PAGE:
Droughts affect millions of people in the world each year and have long-lasting socioeconomic impacts. They can occur over most parts of the world, even in wet and humid regions, and can profoundly impact agriculture, basic household welfare, tourism, ecosystems and the services they provide. The Standardized Precipitation Index (SPI) is the most commonly used indicator worldwide for detecting and characterizing meteorological droughts, which are prolonged periods of less than average rainfall in a given region. It measures precipitation anomalies at a given location, based on a comparison of observed total precipitation amounts for an accumulation period of interest (in this case, 3 months), with the long-term rainfall record for that period. SPI values below ‒1.0 indicate rainfall deficits (drier than normal – yellow to red), while SPI values above 1.0 indicate excess rainfall (wetter than normal – purple to blue). The lower the SPI, the more intense is the drought. The layer show the SPI-3 from the month second to last and is updated monthly.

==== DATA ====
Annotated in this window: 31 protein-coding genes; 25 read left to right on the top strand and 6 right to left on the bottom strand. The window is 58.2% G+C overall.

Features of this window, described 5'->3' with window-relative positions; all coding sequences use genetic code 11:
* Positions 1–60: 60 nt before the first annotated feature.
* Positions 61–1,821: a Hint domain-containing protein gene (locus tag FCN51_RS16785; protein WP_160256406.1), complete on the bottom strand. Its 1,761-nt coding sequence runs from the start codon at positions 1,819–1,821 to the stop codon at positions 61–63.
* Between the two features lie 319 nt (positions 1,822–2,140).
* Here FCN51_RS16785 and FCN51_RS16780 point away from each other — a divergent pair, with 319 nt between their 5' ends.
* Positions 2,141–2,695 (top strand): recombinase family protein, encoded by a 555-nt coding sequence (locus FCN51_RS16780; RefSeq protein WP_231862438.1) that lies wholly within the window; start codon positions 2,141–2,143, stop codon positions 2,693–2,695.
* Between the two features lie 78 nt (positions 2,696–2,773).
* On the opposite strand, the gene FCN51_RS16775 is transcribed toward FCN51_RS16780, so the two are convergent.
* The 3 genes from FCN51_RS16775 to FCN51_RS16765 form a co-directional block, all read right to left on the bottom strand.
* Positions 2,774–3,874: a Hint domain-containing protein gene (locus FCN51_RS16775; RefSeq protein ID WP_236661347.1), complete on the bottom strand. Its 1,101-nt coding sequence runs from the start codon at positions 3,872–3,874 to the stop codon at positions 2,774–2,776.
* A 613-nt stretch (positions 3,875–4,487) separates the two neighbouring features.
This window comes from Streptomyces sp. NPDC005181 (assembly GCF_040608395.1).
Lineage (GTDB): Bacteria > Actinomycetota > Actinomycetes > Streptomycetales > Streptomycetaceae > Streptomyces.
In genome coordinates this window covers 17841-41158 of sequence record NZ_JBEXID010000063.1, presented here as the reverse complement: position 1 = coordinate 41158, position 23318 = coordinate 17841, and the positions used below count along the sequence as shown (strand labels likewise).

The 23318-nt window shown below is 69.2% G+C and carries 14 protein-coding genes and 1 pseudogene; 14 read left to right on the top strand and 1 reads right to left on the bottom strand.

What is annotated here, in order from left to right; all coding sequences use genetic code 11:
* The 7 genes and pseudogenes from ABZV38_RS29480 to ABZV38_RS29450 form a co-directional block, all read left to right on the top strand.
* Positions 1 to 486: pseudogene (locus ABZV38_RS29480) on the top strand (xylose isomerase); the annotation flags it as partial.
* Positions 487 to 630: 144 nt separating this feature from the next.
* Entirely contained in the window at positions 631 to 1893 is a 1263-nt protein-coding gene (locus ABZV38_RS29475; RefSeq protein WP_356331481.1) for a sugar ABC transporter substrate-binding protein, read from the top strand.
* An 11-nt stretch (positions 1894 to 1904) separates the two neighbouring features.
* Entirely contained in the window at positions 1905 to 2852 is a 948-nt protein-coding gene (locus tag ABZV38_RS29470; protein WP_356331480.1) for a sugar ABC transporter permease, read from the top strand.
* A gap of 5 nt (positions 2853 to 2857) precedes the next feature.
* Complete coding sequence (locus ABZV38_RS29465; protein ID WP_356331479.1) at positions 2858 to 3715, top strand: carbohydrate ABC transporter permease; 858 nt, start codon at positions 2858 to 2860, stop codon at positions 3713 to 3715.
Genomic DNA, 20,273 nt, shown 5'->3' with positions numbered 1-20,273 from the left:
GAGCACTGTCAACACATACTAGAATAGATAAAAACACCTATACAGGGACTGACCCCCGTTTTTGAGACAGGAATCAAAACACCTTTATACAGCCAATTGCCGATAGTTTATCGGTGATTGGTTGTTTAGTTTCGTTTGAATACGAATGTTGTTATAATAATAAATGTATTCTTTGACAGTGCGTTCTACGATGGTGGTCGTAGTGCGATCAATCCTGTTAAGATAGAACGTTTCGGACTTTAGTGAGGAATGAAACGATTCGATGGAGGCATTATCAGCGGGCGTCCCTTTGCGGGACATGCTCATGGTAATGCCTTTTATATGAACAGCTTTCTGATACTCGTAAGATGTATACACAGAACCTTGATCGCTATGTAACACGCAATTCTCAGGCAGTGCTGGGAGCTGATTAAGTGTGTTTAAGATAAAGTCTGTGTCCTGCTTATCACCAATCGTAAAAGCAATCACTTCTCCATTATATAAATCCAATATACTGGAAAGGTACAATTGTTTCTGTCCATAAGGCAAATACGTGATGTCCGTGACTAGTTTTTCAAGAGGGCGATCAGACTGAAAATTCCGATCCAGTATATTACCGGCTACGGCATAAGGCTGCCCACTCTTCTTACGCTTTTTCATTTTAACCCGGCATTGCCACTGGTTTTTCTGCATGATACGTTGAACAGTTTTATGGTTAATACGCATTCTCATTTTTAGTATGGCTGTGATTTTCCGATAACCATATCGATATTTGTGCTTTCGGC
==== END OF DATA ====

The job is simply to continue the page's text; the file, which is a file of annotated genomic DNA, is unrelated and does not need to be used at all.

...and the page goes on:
GOAL 13: Climate action
GOAL 13: Climate Action